Faithlife Sermons

Entrusted With the Message of the Gospel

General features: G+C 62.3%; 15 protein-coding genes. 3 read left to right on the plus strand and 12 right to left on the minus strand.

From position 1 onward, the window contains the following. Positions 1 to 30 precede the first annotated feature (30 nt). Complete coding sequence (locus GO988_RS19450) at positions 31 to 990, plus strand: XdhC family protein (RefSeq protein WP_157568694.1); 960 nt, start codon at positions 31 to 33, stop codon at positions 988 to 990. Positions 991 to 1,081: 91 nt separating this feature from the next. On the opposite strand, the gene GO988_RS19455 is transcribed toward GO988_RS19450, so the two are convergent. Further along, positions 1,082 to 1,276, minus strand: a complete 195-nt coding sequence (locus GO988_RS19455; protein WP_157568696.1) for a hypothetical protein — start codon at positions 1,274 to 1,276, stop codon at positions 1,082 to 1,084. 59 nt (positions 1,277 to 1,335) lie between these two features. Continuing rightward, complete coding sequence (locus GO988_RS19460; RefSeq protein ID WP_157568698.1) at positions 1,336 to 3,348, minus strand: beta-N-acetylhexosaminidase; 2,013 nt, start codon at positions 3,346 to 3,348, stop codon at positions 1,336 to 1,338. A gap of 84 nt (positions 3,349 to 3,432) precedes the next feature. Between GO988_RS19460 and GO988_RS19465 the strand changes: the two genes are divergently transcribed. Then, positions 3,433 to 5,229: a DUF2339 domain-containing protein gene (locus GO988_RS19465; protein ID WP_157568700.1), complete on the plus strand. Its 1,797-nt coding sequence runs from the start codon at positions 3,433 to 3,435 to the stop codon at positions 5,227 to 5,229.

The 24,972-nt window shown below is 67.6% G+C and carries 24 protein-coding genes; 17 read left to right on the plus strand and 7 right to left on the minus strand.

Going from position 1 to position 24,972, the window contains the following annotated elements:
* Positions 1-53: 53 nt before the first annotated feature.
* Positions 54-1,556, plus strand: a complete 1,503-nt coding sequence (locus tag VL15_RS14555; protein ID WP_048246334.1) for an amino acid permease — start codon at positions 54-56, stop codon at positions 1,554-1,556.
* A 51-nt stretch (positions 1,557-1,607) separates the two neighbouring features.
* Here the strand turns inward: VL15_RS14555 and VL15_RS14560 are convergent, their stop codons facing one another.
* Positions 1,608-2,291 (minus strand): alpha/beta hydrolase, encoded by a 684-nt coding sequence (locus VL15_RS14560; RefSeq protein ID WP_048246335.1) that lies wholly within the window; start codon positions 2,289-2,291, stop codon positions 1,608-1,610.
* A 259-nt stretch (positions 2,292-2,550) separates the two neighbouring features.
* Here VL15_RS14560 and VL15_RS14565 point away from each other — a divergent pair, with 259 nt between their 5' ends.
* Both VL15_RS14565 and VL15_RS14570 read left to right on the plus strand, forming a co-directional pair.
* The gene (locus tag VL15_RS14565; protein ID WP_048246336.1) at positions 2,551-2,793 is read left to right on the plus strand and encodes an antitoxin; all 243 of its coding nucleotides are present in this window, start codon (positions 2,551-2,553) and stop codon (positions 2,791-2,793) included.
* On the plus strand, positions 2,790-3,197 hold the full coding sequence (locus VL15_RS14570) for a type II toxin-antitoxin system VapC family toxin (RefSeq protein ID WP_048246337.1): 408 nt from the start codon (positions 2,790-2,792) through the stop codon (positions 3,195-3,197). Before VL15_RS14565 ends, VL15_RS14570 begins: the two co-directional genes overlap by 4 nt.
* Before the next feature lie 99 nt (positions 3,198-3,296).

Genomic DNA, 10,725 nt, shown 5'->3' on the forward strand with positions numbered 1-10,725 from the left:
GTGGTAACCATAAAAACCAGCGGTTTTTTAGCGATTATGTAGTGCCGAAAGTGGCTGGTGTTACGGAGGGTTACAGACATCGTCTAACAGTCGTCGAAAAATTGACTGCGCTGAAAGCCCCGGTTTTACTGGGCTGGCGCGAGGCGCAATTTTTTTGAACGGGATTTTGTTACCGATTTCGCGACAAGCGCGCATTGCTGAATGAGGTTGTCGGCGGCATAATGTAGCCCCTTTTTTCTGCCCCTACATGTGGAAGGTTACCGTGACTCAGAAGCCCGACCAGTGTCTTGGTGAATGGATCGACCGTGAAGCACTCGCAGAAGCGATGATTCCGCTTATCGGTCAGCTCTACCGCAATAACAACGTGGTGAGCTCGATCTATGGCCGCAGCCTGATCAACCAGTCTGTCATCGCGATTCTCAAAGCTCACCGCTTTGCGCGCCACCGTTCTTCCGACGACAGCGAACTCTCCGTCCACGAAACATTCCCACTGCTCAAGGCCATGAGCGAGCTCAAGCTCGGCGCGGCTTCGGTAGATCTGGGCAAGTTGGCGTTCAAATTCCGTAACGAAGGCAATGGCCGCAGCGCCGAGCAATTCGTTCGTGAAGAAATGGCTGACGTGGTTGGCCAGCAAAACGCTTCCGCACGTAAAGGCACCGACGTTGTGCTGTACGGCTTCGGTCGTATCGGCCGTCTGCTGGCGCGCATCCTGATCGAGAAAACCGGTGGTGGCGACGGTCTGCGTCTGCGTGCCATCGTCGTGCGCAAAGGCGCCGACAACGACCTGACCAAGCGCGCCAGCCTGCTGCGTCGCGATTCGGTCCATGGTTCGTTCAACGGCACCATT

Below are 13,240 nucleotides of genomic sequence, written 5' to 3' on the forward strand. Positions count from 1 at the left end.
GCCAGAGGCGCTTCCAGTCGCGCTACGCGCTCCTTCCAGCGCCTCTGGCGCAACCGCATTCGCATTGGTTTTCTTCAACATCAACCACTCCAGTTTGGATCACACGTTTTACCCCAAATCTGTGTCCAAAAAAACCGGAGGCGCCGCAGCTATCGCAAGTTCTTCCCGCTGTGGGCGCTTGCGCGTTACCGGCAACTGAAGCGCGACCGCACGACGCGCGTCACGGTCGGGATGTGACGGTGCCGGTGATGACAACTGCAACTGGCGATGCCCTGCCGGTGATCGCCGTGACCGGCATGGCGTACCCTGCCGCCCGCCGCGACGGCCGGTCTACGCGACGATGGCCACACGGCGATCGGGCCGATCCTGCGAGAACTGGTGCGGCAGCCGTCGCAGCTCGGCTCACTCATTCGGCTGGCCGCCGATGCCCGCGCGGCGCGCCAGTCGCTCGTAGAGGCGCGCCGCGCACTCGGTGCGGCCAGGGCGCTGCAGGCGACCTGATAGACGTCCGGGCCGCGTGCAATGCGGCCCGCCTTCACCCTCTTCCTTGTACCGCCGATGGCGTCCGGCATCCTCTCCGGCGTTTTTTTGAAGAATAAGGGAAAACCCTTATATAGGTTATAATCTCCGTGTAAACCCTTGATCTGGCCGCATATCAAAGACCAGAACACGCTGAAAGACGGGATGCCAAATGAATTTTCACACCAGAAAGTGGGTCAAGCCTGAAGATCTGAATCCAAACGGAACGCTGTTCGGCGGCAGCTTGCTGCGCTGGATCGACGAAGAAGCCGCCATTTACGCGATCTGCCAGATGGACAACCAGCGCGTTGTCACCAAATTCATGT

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1 Thessalonians 2:1-8 (NRSV): You yourselves know, brothers and sisters, that our coming to you was not in vain, 2 but though we had already suffered and been shamefully mistreated at Philippi, as you know, we had courage in our God to declare to you the gospel of God in spite of great opposition. 3 For our appeal does not spring from deceit or impure motives or trickery, 4 but just as we have been approved by God to be entrusted with the message of the gospel, even so we speak, not to please mortals, but to please God who tests our hearts. 5 As you know and as God is our witness, we never came with words of flattery or with a pretext for greed; 6 nor did we seek praise from mortals, whether from you or from others, 7 though we might have made demands as apostles of Christ. But we were gentle among you, like a nurse tenderly caring for her own children. 8 So deeply do we care for you that we are determined to share with you not only the gospel of God but also our own selves, because you have become very dear to us. "Entrusted With the Message of the Gospel" Paul is writing the fellowship of believers in Thessalonica, praising them for the way in which they received his preaching of the gospel while he and his associates were in their midst. They seem to have been a receptive bunch, based on what he elsewhere alludes to in this epistle. And the Apostle goes out of his way to remind them how he and his friends chose to interact with them, like a nurse caring for her charges. They cared and continue to care, Paul maintains, for the fellowship in Thessalonica, just as they cared and continue to care, deeply, for the message of the Gospel of Jesus Christ. It is this one - two, combination which proved so winsome to these early Greek converts and to so many others in different times and places. It was this very same care for his fellow men and his dedication to the word of God that led Martin Luther to dare challenge the very church that gave him nurture. It was on account of the restlessness of his own spirit in response to the Spirit of God within him which drove him to offer correctives to the religious system of his day, just as Jesus had modeled, despite the cost. While on trial before the Holy Roman Emperor who was presiding over the proceedings at the convention known as the Diet of Worms, Luther was purported to have testified unapologetically for his allegiance to the gospel of Jesus, saying, "Here I stand, I can do no other." As we approached this one-year anniversary of the Sunday on which I suggested we seek discernment through prayer and petition for the Lord to lead us toward a re-formation to take hold here within the church at Rehoboth, I warned you that many of my upcoming sermons would take us back to the roots of our faith. This morning, we find ourselves at the roots of our Protestant tradition, which, at its best and purist, is planted firmly in the word of God, Scripture, and in the Word of God, Jesus. The group of reformers who, along with Luther, challenged and chastised the Roman Church, were to be credited with (developing and expounding) a collective view based on the 5 solas, Latin for "alones". Scripture alone. Faith alone. Grace alone. Christ alone. To the glory of God alone. These tenets encapsulated and informed their theological thinking. But not only were these folks accomplished theologians, inspired by the Spirit of Truth, and empowered to speak this word right into the church from which they were birthed, but they were also people of compassion. Their conscience would not let them rest if they felt that they were not doing all that they could for the benefit and betterment of their fellow men, in this life and the next. This movement they were at the forefront of was not foremost about establishing a rival church and setting themselves up as bishops, archbishops, and popes, but foremost about enriching the spiritual life and eventually the eternal destiny of the people. As it had been with Paul and his friends at Thessalonica. They had come to speak the truth about the God of Abram and what new thing He was up to in and with Jesus. That were not concerned with the trappings of the presentation, but simply the message itself. I have to say that this was, for me, one of the most attractive traits of the Reformed tradition - this reverence for the word. I tend to be an auditory learner, that is, my preferred learning style is through listening to content. It may be, in part, because I don't see well. So whether it's that or because of my degree in speech communication, whatever the case may be, I appreciate a presentation that is heavier on content - on substance - and lighter on splash and flash. To paraphrase what the Apostle said, "we didn't come to please an audience. If its entertainment that you want well, then, head for the coliseum. We are just going to lay out for you the case for Christ and entrust the Spirit with the rest". And that turned out to be not a half-bad strategy. But that isn't to say that folks completely separate the message and the messenger. Had Paul and company presented their message in an incongruous manner, the people would have stood up and taken notice. That's why he is stressing here in this letter the way that they comported themselves while in the company of the Thessalonians. Paul wrote concerning the importance of a direct correlation between the two in his letter to the Corinthians, when he said, "If I speak in the tongues of mortals and of angels, but do not have love, I am a noisy gong or a clanging cymbal. And if I have prophetic powers, and understand all mysteries and all knowledge, and if I have all faith, so as to remove mountains, but do not have love, I am nothing." There is a timeless element to this New Testament observation. To this day, unfortunately, we continue to see evidence of Pharisaic-like behavior on the part of religious leaders. They may be gifted with great charisma and with a golden tongue, but when their actions away from the cameras and microphones don't jive with the gospel they are proclaiming, unfortunately, they weaken that very message. A dedication to Jesus is, as the disciples, apostles, and Reformers knew, a full-time job. There is no lunch break. Christians are always on the clock. Within the last decade, The Purge franchise has introduced a series of films and TV shows depicting a nearly idyllic life in a relatively crime-free state. A bit like the days of the Pax Romana, in a sense. But in this factionalized contemporary land, on one day each year, pretty much all laws were suspended, and people were free to act in any way they wanted. Christianity doesn't work that way because God's laws are immutable; because God's truth never takes a vacation. The followers of the Way of Jesus know going into it, that they are going to have to be in it for the long haul. It is not a hobby, it is not a fad. Paul took it very seriously. Martin Luther took it very seriously. So much so that his own priest told him to relax a bit, for his own good. Fortunately for the rest of us, it seems he couldn't. As those who have been gifted such a legacy that we celebrate in this day more than most others, do these words of Paul to the Thessalonians and do they resonate with us today? As we seek to faithfully share the gospel, are our ways as consistent and compelling as our words? We know that people are watching us. That's why, as the old adage goes, the Baptist asked his co-worker the Episcopalian to pick him up something the next time he went to the ABC store. People see us at Wal-Mart, at the gas station, some of us even at the car wash. They see us driving on the road and they read our bumper stickers and our vinyl clings on our rear windows. They see us and they hear us and they watch us and if the acts don't go together they are going to be suspicious. But in the Covidian age, now more than ever, people see us virtually, as well. They see us in Zoom, on Facebook, on Instagram. People see us and they hear us and they read every word we have said or typed in the chat box. The notion of online privacy is an absolute myth. If you have any doubts about it, it was just this sort of casual attitude to online communication that was the straw which broke the proverbial camel's back at one of our fellow Makemie church. The truth is, people are watching all the time. How's the saying go, "you're not paranoid if they really are out to get you"? Through God in Jesus, and through His Spirit at work in the disciples, the Apostles, Paul and his associates, the Church, the Reformers, and you and I, we have all been entrusted with the Message of the Gospel. To know Jesus and to make him known, regardless of how unpopular it may be. To make disciples, to love God and man as we have been taught and shown, despite the opposition that inevitably will confront us. On this Reformation Sunday we are blessed to be able to reflect upon so many examples of faithful lives lived dedicated to these essential tenets of the faith, even as Scripture reminds us that the demonstration of the Gospel is the most powerful sermon anyone can preach. The Adversary is forever looking for ways to stir up the pot, so my advice - to us all - is to always try to err on the side of Paul, such that the worst that people can say about us is that we may not have been the easiest on the eyes nor the most pleasing to the ears, but that we spoke the truth and we did it out of love. And for that we may truly say, "Thanks be to God". 2